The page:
The official BART app also offers elevator status updates.
BART has 138 elevators. 86 are in our stations. The remaining 52 are in our parking structures or are employee only elevators. We communicate elevator outages to our riders in a variety of ways.
BART prioritizes the maintenance of elevators because of the essential role they play for passengers with disabilities and those with luggage and strollers. Our goal for station availability is 98%. You can track our elevator performance in our data portal.
There are several ways we ensure our riders have the real time information they need for their trip. We offer:
- Real time status here at ww.bart.gov/elevator
- Email and text alerts for stations of choice www.bart.gov/alerts
- The official BART app www.bart.gov/apps
- Frequent systemwide PA announcements
- Digital screen updates on the platform digital signs and at Station Agent booths
- Elevator Status hotline (510) 834-LIFT or (888) 2-ELEVAT
If you arrive at a BART station and are unable to enter or exit the station because the elevator is not working, contact the Station Agent. You can contact the Station Agent by pressing the button on the courtesy phone call box next to the elevator entrance. They will help you enter or exit in another way if possible, or refer you to an alternate means of transportation such as a bus or paratransit.
If you need to communicate with the Station Agent while inside the elevator, use the emergency telephone. If the Station Agent does not answer within 90 seconds, your call will be directed to BART Central Dispatch. If the emergency telephone is picked up for at least two minutes but there is no voice communication, BART will treat this as a call for assistance. This ensures that help is available to elevator passengers even if they are unable to speak.
Complexities of Securing and Repairing Parts
BART maintains a significant amount of on-hand elevator and escalator inventory of parts (1014 items to be exact) and we monitor the inventory balances routinely. But we face many challenges when it comes to securing and repairing parts. That's because elevators at BART are made by 4 different manufacturers, some of which have gone out of business. Components and parts are obsolete requiring crews to search for suitable or compatible replacement parts, or reverse engineer the parts.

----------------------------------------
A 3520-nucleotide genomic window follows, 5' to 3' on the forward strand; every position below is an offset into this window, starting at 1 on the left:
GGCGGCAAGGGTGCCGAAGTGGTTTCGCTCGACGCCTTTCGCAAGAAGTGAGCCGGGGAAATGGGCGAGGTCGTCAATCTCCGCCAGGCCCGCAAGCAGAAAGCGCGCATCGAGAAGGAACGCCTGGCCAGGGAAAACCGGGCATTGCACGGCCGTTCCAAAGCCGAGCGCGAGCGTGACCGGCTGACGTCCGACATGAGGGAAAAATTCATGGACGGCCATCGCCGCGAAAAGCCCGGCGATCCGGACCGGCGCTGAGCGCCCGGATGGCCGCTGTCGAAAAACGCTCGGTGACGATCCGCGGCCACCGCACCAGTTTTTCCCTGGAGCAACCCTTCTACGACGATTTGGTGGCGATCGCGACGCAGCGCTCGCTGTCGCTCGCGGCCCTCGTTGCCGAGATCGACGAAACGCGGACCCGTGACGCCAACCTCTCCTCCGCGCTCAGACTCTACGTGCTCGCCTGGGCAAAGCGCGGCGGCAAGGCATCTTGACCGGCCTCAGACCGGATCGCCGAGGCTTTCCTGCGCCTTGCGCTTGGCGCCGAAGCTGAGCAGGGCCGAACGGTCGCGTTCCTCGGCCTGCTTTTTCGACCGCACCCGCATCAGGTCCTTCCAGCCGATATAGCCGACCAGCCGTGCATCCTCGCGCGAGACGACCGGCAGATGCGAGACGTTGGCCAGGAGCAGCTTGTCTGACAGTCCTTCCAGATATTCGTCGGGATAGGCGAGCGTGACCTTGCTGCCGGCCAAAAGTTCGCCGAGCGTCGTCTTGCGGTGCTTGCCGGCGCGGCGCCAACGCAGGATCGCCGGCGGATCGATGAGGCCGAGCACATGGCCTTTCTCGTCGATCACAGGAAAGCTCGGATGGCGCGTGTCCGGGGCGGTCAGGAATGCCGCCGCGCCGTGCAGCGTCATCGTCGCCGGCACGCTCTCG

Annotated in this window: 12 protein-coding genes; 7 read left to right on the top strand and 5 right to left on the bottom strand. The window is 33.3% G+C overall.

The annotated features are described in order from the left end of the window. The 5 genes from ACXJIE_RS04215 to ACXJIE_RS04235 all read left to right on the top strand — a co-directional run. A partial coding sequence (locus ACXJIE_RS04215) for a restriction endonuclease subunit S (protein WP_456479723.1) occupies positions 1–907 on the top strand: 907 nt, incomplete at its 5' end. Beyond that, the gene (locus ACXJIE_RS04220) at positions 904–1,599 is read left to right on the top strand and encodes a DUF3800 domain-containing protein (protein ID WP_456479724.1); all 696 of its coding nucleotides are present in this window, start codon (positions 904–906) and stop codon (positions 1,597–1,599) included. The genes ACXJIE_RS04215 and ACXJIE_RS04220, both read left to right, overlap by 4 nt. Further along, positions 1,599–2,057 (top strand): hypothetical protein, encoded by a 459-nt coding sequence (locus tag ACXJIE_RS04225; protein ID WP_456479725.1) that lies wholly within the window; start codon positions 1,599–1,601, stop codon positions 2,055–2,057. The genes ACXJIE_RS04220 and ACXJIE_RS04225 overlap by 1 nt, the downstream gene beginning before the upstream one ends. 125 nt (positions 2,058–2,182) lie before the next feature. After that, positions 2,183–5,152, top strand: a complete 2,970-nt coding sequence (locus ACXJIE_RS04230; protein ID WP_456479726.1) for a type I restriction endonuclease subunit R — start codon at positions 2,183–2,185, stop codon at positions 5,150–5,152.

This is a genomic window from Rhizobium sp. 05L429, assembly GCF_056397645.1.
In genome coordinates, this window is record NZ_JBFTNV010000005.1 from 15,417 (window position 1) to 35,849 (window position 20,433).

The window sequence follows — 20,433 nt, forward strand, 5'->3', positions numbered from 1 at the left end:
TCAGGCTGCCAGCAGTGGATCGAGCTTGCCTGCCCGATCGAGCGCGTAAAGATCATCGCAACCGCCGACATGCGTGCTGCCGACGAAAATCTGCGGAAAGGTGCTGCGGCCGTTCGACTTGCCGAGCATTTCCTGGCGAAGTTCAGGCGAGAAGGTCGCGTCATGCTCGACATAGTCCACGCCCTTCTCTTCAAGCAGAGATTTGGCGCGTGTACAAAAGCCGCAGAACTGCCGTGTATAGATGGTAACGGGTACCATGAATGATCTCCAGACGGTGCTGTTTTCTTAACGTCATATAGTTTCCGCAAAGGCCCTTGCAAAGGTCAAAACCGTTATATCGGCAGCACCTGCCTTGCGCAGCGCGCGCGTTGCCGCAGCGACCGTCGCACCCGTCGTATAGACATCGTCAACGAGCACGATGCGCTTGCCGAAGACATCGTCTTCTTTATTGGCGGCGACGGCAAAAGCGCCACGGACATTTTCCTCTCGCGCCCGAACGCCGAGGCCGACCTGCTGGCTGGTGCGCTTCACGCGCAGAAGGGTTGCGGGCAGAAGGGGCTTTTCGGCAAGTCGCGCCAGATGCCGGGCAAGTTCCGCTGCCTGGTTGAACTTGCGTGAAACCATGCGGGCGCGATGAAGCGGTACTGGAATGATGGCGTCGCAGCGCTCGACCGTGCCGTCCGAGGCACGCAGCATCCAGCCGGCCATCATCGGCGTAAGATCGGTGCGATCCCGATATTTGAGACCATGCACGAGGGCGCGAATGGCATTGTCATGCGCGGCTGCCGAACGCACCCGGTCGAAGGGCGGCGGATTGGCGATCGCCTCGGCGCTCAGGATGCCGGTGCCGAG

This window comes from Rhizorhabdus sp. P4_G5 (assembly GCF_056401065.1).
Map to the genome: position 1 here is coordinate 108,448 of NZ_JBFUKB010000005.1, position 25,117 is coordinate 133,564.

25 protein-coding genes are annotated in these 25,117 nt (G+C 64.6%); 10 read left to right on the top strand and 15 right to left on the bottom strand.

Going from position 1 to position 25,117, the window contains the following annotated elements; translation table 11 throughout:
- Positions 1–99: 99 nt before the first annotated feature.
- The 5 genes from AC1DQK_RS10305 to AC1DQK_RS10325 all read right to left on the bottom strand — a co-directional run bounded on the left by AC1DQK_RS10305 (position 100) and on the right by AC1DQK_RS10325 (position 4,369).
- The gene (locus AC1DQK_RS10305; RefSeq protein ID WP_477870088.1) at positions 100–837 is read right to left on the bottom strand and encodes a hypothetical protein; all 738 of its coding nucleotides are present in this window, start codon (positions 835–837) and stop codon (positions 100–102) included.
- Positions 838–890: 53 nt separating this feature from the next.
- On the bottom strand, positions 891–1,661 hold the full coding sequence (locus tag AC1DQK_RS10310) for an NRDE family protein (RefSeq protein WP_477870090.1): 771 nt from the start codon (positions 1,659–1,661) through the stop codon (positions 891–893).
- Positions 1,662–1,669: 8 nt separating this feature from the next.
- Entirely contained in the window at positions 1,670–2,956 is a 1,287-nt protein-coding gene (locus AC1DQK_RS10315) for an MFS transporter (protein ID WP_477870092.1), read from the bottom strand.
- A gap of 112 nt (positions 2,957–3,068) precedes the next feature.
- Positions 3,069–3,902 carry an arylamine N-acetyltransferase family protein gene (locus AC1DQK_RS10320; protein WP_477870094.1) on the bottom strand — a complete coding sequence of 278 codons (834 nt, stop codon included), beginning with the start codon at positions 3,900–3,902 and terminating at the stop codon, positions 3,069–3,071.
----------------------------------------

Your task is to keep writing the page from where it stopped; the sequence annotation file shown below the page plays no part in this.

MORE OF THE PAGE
Major components in our escalators and elevators such as gearbox, motors, track, carriages, sprockets, bearings, bullgears, elevator doors / door operators, hydraulic cylinders are not inventoried because they are one of kind built specifically for a specific conveyance with precise technical specification. When these components fail, they are required to be removed, overhauled and reinstalled. These repairs go beyond routine maintenance and are classified as extensive heavy repairs. We are often caught having to wait for these fixes to arrive in the mail because they can not be inventoried or easily remain on stand by. Older equipment with a high degree of ridership, operational hours, and environmental abuse like at BART end up exceeding their useful life and repairs can take longer because of these complexities.
Over the last several years, BART has been working to accomplish several critical elevator improvements:
- Replacing flooring in all passenger elevators throughout the system to make them safer and easier to clean. The work also involved upgrading protective material at the sides of the elevators to prevent liquid from flowing under to the sub-floor and damaging elevator equipment and causing odor.
- We've installed two new modernized elevators in the paid area of the Union City Station.
- We have started renovating the older four-unit bank of elevators in the Pleasant Hill Station parking structure, which were chronically poor performers.
- In the past three years, we have replaced all elevator emergency call boxes.
- We have developed contracts for installing a new higher capacity and higher speed elevator inside of the paid area at the Embarcadero Station that will service the concourse to platform.
- We have developed a contract for installing a new 19th Street Station elevator inside the paid area to service the councourse to platform with construction set to begin on late 2019.
BART has made improvements to the way it cleans elevators. We have initiated a campaign to address the district's dirtiest and worst smelling elevator pits. We have onboarded the assistance of a company to clean, sanitize and epoxy the elevators hoistways and pits. Once the pits have received a thorough sanitizing and epoxy coating, we establish a routine cleaning and sanitizing service every 90 days.
Civic Center Station elevator pit: before and after thorough cleaning